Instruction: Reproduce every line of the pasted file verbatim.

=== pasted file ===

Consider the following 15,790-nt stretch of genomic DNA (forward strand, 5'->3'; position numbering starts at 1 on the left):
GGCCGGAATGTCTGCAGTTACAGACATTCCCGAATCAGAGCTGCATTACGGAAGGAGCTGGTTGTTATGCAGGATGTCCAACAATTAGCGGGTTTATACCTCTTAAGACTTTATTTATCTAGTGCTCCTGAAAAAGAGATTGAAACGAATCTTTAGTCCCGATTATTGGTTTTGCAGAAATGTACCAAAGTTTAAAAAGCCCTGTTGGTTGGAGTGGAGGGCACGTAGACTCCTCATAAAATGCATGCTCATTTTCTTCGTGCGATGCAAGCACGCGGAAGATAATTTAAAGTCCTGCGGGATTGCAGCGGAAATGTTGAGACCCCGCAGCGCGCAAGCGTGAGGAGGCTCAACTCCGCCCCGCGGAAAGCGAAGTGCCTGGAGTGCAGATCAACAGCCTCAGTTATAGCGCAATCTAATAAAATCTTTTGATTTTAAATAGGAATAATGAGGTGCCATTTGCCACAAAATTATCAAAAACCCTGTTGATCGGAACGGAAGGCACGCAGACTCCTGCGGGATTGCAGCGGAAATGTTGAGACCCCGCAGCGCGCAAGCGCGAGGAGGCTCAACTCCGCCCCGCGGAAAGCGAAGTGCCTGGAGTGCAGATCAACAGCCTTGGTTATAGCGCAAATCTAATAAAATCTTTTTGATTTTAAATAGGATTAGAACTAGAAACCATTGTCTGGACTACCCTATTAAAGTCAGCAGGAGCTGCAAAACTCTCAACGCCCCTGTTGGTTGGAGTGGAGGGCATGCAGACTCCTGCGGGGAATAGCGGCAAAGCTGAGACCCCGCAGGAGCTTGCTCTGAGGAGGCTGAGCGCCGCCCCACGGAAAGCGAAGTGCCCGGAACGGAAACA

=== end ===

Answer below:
Consider the following 15,790-nt stretch of genomic DNA (forward strand, 5'->3'; position numbering starts at 1 on the left):
GGCCGGAATGTCTGCAGTTACAGACATTCCCGAATCAGAGCTGCATTACGGAAGGAGCTGGTTGTTATGCAGGATGTCCAACAATTAGCGGGTTTATACCTCTTAAGACTTTATTTATCTAGTGCTCCTGAAAAAGAGATTGAAACGAATCTTTAGTCCCGATTATTGGTTTTGCAGAAATGTACCAAAGTTTAAAAAGCCCTGTTGGTTGGAGTGGAGGGCACGTAGACTCCTCATAAAATGCATGCTCATTTTCTTCGTGCGATGCAAGCACGCGGAAGATAATTTAAAGTCCTGCGGGATTGCAGCGGAAATGTTGAGACCCCGCAGCGCGCAAGCGTGAGGAGGCTCAACTCCGCCCCGCGGAAAGCGAAGTGCCTGGAGTGCAGATCAACAGCCTCAGTTATAGCGCAATCTAATAAAATCTTTTGATTTTAAATAGGAATAATGAGGTGCCATTTGCCACAAAATTATCAAAAACCCTGTTGATCGGAACGGAAGGCACGCAGACTCCTGCGGGATTGCAGCGGAAATGTTGAGACCCCGCAGCGCGCAAGCGCGAGGAGGCTCAACTCCGCCCCGCGGAAAGCGAAGTGCCTGGAGTGCAGATCAACAGCCTTGGTTATAGCGCAAATCTAATAAAATCTTTTTGATTTTAAATAGGATTAGAACTAGAAACCATTGTCTGGACTACCCTATTAAAGTCAGCAGGAGCTGCAAAACTCTCAACGCCCCTGTTGGTTGGAGTGGAGGGCATGCAGACTCCTGCGGGGAATAGCGGCAAAGCTGAGACCCCGCAGGAGCTTGCTCTGAGGAGGCTGAGCGCCGCCCCACGGAAAGCGAAGTGCCCGGAACGGAAACA